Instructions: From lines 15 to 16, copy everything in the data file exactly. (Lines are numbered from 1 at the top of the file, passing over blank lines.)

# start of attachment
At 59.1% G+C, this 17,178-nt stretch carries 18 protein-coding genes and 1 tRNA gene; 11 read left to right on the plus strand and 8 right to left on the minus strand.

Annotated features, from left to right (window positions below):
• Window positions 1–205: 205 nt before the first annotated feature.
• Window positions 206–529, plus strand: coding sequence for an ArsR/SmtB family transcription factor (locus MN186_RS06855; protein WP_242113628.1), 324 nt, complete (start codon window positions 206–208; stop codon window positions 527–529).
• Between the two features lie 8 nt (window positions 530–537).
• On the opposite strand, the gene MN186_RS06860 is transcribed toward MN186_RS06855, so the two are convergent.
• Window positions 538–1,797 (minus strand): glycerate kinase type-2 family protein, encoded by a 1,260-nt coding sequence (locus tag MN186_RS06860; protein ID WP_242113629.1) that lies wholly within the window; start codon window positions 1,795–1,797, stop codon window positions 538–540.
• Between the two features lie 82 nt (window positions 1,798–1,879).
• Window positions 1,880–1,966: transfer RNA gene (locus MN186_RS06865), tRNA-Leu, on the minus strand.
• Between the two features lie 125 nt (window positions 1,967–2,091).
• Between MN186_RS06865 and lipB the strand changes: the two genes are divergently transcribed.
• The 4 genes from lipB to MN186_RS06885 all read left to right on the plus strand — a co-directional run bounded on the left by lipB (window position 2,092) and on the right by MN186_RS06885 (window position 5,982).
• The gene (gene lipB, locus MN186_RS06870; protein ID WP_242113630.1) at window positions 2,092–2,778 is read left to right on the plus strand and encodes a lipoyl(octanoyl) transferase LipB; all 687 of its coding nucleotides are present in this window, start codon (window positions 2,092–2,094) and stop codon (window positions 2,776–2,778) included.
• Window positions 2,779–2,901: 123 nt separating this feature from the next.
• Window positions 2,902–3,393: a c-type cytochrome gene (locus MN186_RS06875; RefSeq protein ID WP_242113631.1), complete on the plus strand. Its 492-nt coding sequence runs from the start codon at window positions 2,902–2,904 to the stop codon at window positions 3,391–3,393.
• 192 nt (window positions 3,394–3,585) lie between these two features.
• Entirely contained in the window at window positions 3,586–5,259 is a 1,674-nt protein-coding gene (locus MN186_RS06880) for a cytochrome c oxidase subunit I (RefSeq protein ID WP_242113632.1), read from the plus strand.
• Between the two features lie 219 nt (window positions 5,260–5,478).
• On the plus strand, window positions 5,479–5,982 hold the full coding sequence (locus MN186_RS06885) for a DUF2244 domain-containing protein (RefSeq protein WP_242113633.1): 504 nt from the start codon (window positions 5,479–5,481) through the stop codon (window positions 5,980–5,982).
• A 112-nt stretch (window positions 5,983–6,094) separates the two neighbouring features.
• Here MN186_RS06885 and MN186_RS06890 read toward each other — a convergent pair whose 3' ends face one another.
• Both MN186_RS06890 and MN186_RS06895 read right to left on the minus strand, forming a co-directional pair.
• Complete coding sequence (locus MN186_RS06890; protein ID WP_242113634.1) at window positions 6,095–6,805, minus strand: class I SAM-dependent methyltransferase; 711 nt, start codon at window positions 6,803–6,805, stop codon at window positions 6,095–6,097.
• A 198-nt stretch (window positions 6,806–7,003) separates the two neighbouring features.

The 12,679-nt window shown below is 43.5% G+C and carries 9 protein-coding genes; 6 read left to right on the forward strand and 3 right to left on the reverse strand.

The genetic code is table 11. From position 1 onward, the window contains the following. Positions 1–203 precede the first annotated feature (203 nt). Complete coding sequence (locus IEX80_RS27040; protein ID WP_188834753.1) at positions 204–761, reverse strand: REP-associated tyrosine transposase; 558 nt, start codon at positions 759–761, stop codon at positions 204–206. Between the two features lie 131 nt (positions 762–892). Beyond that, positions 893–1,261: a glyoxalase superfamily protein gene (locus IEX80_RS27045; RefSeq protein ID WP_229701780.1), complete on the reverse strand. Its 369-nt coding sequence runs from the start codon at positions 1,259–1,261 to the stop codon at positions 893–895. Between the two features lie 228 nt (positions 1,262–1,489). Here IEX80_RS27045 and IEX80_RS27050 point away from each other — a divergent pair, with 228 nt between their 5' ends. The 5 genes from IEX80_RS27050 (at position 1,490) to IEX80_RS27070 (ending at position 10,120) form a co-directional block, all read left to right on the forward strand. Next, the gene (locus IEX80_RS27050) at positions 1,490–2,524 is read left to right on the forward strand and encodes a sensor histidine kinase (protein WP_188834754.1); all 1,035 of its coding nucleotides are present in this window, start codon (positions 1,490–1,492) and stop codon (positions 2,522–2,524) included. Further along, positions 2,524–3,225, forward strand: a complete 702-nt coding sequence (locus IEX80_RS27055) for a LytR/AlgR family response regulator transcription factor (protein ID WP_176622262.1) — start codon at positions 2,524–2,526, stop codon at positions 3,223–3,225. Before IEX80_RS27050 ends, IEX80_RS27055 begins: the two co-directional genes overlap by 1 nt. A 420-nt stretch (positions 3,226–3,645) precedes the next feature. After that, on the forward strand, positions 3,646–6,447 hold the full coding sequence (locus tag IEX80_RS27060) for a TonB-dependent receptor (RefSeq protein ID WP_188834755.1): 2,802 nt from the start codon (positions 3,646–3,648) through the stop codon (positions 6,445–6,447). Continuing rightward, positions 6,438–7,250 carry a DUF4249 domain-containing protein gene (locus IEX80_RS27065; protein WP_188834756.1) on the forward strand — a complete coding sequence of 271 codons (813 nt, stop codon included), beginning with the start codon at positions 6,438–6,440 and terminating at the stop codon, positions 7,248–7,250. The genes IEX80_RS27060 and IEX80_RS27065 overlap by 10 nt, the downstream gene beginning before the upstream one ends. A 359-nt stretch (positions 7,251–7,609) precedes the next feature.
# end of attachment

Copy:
• Window positions 2,902–3,393: a c-type cytochrome gene (locus MN186_RS06875; RefSeq protein ID WP_242113631.1), complete on the plus strand. Its 492-nt coding sequence runs from the start codon at window positions 2,902–2,904 to the stop codon at window positions 3,391–3,393.
• 192 nt (window positions 3,394–3,585) lie between these two features.